Published on: November 24, 2021
GoDaddy, the world’s largest domain registrar, was the victim of a cyberattack that resulted in the unauthorized access of data belonging to 1.2 million active and inactive WordPress users.
In a filing with the U.S. Securities and Exchange Commission (SEC), the Arizona-based company said that a hacker was able to gain access to its managed WordPress hosting environment on Sep. 6. The third-party gained access through a compromised password and used the password to obtain sensitive information about GoDaddy’s customers. GoDaddy did not provide any details on how the hackers gained access to the compromised password.
The hackers were able to access customers’ email addresses, which GoDaddy said may present the risk of phishing attacks. They could also see the original WordPress admin passwords set by the provisioner, along with the credentials for active users’ databases and SFTP systems. Additionally, GoDaddy said that some users even had their private SSL keys exposed, which are responsible for proving that a website is who it says it is.
GoDaddy has more than 20 million customers, with over 82 million domain names registered under its services. GoDaddy revealed that it initially discovered the breach on Nov. 17.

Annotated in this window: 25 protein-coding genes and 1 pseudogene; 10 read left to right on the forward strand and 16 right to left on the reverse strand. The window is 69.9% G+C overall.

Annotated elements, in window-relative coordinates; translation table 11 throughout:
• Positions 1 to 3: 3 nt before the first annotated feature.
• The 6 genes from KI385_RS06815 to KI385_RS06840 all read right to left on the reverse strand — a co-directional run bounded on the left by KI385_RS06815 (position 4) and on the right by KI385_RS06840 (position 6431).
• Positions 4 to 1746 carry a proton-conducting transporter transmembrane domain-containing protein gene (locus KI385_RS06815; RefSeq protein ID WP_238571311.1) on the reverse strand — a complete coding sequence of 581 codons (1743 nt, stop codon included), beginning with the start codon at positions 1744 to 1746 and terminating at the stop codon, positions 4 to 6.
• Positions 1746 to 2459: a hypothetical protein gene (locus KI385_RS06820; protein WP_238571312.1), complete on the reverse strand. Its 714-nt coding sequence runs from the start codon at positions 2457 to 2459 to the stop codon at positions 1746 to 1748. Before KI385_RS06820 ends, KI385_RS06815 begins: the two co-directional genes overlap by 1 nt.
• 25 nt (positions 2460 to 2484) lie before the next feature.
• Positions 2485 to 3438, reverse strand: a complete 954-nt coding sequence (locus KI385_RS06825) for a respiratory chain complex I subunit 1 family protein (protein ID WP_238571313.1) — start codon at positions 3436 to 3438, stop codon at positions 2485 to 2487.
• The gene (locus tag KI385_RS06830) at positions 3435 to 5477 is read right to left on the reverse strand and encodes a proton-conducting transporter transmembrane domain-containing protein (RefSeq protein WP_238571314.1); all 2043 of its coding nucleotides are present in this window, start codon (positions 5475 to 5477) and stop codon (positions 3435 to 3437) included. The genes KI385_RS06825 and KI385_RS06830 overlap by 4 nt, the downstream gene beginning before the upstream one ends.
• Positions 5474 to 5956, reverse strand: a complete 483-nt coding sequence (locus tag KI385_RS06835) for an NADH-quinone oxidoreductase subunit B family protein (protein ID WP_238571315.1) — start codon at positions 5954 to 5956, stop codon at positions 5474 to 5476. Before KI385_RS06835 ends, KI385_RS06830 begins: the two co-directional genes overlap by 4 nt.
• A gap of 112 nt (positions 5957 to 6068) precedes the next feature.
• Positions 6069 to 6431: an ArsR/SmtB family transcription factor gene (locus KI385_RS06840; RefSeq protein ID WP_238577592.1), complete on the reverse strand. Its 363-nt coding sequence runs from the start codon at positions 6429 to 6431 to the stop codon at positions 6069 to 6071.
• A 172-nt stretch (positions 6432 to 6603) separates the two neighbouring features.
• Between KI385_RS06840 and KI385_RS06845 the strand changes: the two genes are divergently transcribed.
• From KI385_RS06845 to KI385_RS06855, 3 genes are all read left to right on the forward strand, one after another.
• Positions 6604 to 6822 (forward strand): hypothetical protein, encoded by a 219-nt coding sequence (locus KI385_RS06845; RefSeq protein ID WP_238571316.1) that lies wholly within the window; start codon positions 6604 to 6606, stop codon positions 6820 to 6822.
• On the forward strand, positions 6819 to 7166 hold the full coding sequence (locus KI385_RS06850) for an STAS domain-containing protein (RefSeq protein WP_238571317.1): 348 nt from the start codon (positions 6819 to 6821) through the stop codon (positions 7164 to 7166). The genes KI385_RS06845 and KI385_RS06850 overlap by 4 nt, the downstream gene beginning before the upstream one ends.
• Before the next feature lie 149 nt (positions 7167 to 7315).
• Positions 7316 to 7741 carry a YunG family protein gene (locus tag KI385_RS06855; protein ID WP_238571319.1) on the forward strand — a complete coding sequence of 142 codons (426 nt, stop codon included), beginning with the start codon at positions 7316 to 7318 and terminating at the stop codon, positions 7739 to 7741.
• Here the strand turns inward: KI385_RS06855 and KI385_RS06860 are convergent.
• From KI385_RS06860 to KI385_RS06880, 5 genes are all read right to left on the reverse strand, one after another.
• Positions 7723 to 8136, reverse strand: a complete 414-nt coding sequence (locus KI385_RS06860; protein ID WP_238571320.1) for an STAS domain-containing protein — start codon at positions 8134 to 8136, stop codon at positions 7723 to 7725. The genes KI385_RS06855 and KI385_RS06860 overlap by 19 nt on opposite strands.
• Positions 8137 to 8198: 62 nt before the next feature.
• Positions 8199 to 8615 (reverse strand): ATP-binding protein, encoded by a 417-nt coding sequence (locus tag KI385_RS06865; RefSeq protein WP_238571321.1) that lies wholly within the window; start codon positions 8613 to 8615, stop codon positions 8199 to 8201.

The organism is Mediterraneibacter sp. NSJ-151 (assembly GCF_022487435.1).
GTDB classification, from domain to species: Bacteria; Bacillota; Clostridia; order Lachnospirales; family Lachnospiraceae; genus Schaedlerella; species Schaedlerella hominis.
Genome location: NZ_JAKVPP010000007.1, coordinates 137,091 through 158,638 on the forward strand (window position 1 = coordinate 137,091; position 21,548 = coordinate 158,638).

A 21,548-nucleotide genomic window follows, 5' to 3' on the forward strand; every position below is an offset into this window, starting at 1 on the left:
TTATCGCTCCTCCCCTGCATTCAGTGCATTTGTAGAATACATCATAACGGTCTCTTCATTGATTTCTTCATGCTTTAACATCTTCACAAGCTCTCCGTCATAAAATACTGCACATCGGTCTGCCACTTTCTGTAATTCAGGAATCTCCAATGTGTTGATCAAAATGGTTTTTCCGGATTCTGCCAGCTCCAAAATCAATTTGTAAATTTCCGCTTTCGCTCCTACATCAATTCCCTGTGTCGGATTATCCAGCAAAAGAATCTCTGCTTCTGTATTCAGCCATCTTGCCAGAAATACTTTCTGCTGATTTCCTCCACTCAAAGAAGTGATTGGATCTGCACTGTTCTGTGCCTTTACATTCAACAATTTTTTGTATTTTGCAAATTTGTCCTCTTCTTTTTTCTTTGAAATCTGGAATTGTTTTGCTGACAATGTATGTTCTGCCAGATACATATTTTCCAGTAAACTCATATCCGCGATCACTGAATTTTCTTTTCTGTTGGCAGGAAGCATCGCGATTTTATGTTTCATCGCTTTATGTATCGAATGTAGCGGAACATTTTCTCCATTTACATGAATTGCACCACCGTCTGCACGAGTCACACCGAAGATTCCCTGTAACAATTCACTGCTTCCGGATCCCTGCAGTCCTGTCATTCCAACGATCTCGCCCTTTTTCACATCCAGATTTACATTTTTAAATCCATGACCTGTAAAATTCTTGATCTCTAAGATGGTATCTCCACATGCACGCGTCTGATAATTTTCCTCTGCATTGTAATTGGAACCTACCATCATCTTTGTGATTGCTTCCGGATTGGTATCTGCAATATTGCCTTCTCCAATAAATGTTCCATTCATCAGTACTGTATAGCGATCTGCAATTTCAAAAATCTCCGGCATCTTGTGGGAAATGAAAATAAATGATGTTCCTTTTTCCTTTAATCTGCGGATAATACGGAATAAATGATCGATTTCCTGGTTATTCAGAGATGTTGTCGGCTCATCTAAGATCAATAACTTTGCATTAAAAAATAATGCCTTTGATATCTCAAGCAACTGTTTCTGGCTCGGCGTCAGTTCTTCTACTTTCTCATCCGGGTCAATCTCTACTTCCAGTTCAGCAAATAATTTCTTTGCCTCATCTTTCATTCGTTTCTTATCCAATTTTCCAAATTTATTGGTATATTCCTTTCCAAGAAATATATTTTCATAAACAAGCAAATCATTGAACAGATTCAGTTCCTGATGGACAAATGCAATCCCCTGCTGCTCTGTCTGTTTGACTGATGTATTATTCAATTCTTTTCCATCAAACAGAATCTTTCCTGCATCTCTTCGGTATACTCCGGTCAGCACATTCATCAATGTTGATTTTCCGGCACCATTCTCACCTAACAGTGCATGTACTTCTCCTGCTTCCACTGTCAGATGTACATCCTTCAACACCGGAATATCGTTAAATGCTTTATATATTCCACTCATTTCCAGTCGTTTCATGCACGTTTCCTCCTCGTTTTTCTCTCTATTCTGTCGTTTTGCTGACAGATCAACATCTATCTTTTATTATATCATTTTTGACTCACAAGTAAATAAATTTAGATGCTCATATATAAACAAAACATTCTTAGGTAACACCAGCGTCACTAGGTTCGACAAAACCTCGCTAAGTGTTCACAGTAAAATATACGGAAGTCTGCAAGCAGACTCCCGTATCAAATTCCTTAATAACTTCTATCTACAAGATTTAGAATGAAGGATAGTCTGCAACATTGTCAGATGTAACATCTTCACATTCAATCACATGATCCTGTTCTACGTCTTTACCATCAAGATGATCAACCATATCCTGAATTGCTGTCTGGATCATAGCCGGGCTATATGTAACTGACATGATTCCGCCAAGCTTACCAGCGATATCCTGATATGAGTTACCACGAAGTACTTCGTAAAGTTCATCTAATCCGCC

According to GoDaddy, it’s working to resolve these issues by resetting exposed passwords and regenerating security certificates, as needed. An investigation into the incident is still ongoing and the company added that it’s “contacting all impacted customers directly with specific details.”
This is the third security incident GoDaddy has suffered in the last 3 years — in 2018, an error exposed data on its servers, and in 2020, it suffered a breach that exposed data from over 28,000 users.
“We are sincerely sorry for this incident and the concern it causes for our customers,” Chief Information Security Officer, Demetrius Comes, said in a statement. “We, GoDaddy leadership and employees, take our responsibility to protect our customers’ data very seriously and never want to let them down. We will learn from this incident and are already taking steps to strengthen our provisioning system with additional layers of protection.”